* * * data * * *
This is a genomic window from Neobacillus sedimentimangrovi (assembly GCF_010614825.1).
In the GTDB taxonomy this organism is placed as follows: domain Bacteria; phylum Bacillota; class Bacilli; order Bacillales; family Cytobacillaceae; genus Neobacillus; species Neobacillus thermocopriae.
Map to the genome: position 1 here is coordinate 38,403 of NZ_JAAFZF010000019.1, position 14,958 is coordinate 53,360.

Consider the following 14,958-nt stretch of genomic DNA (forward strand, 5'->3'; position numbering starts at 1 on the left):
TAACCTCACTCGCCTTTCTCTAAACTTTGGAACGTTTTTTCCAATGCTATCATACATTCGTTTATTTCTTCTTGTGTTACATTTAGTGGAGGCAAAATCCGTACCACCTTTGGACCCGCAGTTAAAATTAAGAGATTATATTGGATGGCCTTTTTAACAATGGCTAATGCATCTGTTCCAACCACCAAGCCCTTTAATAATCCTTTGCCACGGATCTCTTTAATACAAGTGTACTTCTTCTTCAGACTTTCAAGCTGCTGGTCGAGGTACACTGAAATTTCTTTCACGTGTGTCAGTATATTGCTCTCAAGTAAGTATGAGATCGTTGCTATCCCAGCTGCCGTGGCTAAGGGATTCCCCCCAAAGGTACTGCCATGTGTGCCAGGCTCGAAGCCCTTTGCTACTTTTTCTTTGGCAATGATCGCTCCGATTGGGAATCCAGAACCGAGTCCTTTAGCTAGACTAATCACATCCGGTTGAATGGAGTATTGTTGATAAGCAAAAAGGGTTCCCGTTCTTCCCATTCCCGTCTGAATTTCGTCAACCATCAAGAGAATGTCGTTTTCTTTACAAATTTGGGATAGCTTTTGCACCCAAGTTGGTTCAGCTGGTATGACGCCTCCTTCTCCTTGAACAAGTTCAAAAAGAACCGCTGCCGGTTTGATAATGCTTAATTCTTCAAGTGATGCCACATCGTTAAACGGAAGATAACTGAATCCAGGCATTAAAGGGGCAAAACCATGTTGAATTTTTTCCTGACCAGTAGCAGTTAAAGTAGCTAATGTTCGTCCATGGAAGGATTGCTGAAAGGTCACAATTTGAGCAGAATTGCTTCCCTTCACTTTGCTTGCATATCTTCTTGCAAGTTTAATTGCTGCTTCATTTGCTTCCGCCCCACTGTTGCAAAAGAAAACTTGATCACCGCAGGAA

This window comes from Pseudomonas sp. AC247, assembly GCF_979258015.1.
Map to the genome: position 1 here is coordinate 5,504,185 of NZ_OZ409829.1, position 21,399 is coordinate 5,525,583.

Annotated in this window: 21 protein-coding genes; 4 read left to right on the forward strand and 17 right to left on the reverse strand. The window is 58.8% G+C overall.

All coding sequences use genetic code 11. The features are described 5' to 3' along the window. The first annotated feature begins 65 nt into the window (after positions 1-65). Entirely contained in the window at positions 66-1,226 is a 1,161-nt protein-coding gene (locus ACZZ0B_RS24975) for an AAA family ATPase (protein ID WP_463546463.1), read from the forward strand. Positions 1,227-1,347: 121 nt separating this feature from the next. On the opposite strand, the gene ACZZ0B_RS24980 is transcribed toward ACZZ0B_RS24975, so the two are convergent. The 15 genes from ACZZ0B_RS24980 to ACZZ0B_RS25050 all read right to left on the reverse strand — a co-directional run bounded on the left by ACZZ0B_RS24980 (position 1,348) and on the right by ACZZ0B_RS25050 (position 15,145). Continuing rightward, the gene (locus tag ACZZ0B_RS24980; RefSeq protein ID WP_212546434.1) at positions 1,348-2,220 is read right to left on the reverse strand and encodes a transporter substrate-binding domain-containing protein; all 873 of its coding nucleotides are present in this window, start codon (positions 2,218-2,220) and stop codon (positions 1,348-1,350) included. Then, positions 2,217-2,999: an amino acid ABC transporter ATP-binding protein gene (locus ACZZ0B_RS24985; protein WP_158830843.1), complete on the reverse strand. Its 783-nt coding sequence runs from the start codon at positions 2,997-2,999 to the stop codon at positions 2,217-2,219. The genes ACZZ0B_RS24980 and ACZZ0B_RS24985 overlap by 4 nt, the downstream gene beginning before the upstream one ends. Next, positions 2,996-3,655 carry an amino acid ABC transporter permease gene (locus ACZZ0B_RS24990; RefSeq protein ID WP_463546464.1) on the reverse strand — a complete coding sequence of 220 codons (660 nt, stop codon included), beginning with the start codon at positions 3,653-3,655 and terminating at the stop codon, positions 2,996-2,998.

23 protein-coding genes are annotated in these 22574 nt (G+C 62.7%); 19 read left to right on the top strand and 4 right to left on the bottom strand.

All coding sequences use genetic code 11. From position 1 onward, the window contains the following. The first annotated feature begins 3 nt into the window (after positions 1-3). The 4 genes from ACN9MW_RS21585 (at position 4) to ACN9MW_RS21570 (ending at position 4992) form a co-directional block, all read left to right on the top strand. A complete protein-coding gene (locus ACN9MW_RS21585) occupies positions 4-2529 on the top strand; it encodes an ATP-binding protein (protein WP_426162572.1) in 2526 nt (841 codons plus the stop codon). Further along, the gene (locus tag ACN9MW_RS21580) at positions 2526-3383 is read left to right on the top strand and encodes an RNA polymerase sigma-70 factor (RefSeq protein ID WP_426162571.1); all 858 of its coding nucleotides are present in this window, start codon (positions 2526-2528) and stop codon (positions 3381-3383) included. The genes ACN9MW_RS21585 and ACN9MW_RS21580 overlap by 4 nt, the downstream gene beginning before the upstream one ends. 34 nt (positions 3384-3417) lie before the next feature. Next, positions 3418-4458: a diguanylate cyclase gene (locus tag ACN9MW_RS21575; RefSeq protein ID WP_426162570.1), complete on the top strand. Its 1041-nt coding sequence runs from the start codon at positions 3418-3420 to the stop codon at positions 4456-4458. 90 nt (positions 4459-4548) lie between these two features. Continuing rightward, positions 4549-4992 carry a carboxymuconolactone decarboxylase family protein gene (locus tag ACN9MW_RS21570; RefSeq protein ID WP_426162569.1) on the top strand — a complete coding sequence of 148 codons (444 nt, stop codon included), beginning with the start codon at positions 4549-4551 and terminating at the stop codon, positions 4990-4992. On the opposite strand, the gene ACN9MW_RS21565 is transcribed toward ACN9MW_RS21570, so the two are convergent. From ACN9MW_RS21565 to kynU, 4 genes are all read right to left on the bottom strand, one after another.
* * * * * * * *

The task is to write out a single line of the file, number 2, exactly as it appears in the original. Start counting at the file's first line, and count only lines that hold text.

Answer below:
In the GTDB taxonomy this organism is placed as follows: domain Bacteria; phylum Bacillota; class Bacilli; order Bacillales; family Cytobacillaceae; genus Neobacillus; species Neobacillus thermocopriae.